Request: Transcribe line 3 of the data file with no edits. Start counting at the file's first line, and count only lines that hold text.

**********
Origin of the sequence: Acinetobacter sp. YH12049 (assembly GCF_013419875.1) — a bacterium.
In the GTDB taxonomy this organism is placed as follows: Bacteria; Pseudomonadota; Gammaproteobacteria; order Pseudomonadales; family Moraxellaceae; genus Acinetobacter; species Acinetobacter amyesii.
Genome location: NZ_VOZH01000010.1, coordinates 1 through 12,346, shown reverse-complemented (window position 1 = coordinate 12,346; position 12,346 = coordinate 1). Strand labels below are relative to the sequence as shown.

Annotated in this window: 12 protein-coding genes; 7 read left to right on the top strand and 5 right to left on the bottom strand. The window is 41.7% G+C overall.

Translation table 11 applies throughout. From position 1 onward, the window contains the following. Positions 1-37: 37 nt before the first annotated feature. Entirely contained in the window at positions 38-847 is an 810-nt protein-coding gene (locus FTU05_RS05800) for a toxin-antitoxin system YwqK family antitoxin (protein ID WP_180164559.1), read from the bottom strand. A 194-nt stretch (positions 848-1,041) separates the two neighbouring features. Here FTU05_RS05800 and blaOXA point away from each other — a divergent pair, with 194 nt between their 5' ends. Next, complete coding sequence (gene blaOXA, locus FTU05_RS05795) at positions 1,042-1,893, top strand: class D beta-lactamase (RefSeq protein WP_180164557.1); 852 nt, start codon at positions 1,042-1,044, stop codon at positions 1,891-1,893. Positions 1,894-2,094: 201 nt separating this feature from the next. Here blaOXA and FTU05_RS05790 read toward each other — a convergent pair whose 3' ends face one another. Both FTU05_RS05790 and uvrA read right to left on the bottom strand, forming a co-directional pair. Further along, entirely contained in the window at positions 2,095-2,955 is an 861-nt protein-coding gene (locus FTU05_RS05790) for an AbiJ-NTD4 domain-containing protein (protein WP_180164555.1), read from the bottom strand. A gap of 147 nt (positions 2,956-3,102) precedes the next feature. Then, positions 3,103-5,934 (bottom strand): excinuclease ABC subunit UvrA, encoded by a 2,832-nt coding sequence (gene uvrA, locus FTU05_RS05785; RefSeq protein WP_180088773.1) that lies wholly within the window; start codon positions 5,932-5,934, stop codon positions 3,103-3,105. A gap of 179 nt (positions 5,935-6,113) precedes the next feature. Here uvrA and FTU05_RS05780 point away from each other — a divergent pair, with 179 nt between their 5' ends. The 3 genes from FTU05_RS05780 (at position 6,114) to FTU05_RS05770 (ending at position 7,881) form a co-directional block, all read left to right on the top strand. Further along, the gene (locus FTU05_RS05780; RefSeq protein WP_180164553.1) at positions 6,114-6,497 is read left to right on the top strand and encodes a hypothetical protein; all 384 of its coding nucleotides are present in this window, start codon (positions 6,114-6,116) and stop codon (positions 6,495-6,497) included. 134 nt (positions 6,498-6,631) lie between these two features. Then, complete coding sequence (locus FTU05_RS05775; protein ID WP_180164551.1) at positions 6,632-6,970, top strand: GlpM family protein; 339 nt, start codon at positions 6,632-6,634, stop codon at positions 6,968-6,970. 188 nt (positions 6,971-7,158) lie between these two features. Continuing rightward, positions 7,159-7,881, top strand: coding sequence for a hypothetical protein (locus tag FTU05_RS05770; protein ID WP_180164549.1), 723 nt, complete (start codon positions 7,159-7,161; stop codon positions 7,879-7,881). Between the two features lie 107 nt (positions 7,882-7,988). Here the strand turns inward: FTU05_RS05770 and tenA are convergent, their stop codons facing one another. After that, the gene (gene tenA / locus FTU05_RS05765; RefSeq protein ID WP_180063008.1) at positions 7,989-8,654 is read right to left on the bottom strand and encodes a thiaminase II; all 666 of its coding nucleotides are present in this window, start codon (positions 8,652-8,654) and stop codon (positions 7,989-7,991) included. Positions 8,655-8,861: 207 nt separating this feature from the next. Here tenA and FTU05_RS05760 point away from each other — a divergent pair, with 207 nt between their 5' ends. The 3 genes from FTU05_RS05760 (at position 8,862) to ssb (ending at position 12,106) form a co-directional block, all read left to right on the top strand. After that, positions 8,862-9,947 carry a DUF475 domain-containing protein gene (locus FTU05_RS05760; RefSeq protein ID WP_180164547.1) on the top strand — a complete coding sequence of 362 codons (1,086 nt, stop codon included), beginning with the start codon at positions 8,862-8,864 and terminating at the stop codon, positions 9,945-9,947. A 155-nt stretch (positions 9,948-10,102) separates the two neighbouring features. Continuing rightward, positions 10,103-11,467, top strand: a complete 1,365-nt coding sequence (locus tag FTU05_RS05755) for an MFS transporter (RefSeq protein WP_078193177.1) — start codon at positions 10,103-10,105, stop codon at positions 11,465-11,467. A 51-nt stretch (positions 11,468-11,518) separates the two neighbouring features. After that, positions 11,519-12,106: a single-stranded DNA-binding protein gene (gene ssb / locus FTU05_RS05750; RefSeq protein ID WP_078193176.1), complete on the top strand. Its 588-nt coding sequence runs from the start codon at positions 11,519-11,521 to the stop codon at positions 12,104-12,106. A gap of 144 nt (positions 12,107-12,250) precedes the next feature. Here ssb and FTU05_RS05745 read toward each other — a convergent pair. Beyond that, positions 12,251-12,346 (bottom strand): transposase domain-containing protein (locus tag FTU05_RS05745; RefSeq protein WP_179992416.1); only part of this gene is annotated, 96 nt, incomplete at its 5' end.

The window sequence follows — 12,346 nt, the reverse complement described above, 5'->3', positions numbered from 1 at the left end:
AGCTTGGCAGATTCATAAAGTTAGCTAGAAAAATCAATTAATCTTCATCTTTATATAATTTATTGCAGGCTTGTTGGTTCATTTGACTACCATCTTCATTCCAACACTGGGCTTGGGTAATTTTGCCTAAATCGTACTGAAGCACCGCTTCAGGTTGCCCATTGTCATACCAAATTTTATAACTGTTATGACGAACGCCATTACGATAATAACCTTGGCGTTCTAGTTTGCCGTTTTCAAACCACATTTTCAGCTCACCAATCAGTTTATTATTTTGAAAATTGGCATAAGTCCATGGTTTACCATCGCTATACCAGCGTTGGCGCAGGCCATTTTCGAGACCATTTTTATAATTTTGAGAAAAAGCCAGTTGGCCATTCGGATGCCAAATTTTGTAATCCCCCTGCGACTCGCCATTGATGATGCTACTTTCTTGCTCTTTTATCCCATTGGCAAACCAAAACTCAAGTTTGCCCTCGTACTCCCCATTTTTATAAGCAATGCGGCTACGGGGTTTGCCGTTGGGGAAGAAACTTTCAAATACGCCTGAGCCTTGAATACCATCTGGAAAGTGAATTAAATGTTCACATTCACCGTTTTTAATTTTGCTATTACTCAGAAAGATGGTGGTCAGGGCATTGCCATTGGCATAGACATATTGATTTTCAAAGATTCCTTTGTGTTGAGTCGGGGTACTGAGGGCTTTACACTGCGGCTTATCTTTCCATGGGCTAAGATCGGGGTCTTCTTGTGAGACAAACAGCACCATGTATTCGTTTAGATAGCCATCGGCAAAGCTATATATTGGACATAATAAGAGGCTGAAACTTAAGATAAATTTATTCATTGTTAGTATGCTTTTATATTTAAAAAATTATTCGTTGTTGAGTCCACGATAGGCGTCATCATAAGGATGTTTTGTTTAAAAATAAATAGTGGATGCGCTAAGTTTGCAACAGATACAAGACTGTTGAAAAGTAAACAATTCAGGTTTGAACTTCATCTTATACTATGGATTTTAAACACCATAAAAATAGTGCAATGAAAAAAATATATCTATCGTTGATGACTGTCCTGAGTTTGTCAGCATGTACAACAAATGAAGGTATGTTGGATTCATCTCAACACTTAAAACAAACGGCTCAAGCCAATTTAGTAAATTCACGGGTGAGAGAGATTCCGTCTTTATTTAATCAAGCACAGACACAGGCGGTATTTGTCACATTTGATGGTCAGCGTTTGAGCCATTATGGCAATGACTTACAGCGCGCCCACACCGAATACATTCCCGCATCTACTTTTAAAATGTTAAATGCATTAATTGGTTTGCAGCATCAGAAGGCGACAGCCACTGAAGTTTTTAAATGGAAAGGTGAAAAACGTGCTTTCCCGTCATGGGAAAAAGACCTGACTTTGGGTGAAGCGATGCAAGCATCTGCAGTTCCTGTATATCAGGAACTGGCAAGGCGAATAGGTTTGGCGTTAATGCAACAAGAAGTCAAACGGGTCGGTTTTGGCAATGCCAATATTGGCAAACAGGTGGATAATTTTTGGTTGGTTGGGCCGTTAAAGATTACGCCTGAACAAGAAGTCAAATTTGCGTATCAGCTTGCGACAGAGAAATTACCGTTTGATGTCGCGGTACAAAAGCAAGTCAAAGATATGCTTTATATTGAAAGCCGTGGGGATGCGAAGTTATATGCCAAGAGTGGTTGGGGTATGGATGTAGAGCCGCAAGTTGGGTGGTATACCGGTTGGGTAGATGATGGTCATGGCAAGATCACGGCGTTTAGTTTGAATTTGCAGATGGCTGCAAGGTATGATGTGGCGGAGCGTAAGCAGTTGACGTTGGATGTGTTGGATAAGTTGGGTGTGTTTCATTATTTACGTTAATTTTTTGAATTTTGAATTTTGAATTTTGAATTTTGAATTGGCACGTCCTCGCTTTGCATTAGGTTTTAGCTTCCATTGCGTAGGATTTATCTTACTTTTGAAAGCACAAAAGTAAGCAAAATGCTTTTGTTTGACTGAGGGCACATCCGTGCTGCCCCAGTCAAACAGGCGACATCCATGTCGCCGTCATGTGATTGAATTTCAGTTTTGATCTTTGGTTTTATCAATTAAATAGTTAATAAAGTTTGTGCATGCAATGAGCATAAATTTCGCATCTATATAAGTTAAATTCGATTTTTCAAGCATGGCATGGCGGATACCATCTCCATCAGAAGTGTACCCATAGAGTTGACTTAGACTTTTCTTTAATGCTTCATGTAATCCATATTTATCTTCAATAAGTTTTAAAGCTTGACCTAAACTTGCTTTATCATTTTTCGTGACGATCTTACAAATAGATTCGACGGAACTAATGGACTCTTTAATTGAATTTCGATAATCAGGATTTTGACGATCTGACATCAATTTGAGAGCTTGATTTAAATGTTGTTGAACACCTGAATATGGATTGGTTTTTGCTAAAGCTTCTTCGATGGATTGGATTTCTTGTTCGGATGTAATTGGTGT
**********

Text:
Genome location: NZ_VOZH01000010.1, coordinates 1 through 12,346, shown reverse-complemented (window position 1 = coordinate 12,346; position 12,346 = coordinate 1). Strand labels below are relative to the sequence as shown.